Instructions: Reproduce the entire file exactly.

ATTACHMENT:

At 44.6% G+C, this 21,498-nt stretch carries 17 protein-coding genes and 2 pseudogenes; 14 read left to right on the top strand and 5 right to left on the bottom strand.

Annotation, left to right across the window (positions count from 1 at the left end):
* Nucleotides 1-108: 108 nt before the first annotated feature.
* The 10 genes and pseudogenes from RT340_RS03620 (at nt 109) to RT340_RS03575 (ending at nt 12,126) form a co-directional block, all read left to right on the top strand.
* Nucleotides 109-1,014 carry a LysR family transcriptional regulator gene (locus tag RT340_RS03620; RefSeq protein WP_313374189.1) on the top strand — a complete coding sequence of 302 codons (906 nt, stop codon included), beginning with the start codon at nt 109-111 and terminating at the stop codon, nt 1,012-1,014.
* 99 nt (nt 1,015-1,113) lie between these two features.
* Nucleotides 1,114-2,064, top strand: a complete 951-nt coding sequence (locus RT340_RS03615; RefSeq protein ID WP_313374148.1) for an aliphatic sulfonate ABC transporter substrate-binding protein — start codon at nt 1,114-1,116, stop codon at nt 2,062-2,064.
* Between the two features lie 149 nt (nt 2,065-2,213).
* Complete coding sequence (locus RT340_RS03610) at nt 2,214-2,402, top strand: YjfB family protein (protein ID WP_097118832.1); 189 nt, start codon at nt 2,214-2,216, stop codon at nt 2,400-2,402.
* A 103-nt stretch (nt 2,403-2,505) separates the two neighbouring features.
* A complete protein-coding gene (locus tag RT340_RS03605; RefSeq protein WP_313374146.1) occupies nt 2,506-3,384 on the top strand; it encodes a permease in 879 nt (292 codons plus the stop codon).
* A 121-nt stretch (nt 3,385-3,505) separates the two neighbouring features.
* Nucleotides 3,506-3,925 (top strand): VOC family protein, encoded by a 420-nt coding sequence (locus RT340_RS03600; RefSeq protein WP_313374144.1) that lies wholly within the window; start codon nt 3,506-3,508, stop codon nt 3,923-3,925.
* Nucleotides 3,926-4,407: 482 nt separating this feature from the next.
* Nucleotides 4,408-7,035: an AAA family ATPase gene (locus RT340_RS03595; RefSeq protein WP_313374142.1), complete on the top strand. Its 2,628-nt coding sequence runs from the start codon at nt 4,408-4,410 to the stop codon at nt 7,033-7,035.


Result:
At 44.6% G+C, this 21,498-nt stretch carries 17 protein-coding genes and 2 pseudogenes; 14 read left to right on the top strand and 5 right to left on the bottom strand.

Annotation, left to right across the window (positions count from 1 at the left end):
* Nucleotides 1-108: 108 nt before the first annotated feature.
* The 10 genes and pseudogenes from RT340_RS03620 (at nt 109) to RT340_RS03575 (ending at nt 12,126) form a co-directional block, all read left to right on the top strand.
* Nucleotides 109-1,014 carry a LysR family transcriptional regulator gene (locus tag RT340_RS03620; RefSeq protein WP_313374189.1) on the top strand — a complete coding sequence of 302 codons (906 nt, stop codon included), beginning with the start codon at nt 109-111 and terminating at the stop codon, nt 1,012-1,014.
* 99 nt (nt 1,015-1,113) lie between these two features.
* Nucleotides 1,114-2,064, top strand: a complete 951-nt coding sequence (locus RT340_RS03615; RefSeq protein ID WP_313374148.1) for an aliphatic sulfonate ABC transporter substrate-binding protein — start codon at nt 1,114-1,116, stop codon at nt 2,062-2,064.
* Between the two features lie 149 nt (nt 2,065-2,213).
* Complete coding sequence (locus RT340_RS03610) at nt 2,214-2,402, top strand: YjfB family protein (protein ID WP_097118832.1); 189 nt, start codon at nt 2,214-2,216, stop codon at nt 2,400-2,402.
* A 103-nt stretch (nt 2,403-2,505) separates the two neighbouring features.
* A complete protein-coding gene (locus tag RT340_RS03605; RefSeq protein WP_313374146.1) occupies nt 2,506-3,384 on the top strand; it encodes a permease in 879 nt (292 codons plus the stop codon).
* A 121-nt stretch (nt 3,385-3,505) separates the two neighbouring features.
* Nucleotides 3,506-3,925 (top strand): VOC family protein, encoded by a 420-nt coding sequence (locus RT340_RS03600; RefSeq protein WP_313374144.1) that lies wholly within the window; start codon nt 3,506-3,508, stop codon nt 3,923-3,925.
* Nucleotides 3,926-4,407: 482 nt separating this feature from the next.
* Nucleotides 4,408-7,035: an AAA family ATPase gene (locus RT340_RS03595; RefSeq protein WP_313374142.1), complete on the top strand. Its 2,628-nt coding sequence runs from the start codon at nt 4,408-4,410 to the stop codon at nt 7,033-7,035.